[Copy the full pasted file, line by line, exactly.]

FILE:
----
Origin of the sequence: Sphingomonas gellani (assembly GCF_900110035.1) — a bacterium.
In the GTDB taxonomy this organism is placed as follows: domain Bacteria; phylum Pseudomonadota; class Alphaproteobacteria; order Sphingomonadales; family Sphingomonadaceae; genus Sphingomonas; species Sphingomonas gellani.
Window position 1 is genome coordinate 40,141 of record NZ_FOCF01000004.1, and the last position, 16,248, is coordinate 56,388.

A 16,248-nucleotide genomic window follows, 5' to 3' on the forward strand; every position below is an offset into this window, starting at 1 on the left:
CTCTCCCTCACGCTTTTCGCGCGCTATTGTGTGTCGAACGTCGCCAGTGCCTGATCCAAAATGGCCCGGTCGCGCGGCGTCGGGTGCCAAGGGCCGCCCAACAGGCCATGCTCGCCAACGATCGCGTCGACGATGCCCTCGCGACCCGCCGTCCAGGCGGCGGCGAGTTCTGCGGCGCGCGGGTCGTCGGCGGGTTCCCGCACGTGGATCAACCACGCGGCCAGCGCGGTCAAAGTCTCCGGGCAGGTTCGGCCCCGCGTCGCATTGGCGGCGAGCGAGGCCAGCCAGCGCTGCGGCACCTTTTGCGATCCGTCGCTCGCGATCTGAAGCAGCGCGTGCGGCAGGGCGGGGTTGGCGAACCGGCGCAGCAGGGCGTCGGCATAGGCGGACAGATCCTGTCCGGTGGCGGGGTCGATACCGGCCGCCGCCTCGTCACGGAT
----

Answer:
Origin of the sequence: Sphingomonas gellani (assembly GCF_900110035.1) — a bacterium.
In the GTDB taxonomy this organism is placed as follows: domain Bacteria; phylum Pseudomonadota; class Alphaproteobacteria; order Sphingomonadales; family Sphingomonadaceae; genus Sphingomonas; species Sphingomonas gellani.
Window position 1 is genome coordinate 40,141 of record NZ_FOCF01000004.1, and the last position, 16,248, is coordinate 56,388.

A 16,248-nucleotide genomic window follows, 5' to 3' on the forward strand; every position below is an offset into this window, starting at 1 on the left:
CTCTCCCTCACGCTTTTCGCGCGCTATTGTGTGTCGAACGTCGCCAGTGCCTGATCCAAAATGGCCCGGTCGCGCGGCGTCGGGTGCCAAGGGCCGCCCAACAGGCCATGCTCGCCAACGATCGCGTCGACGATGCCCTCGCGACCCGCCGTCCAGGCGGCGGCGAGTTCTGCGGCGCGCGGGTCGTCGGCGGGTTCCCGCACGTGGATCAACCACGCGGCCAGCGCGGTCAAAGTCTCCGGGCAGGTTCGGCCCCGCGTCGCATTGGCGGCGAGCGAGGCCAGCCAGCGCTGCGGCACCTTTTGCGATCCGTCGCTCGCGATCTGAAGCAGCGCGTGCGGCAGGGCGGGGTTGGCGAACCGGCGCAGCAGGGCGTCGGCATAGGCGGACAGATCCTGTCCGGTGGCGGGGTCGATACCGGCCGCCGCCTCGTCACGGAT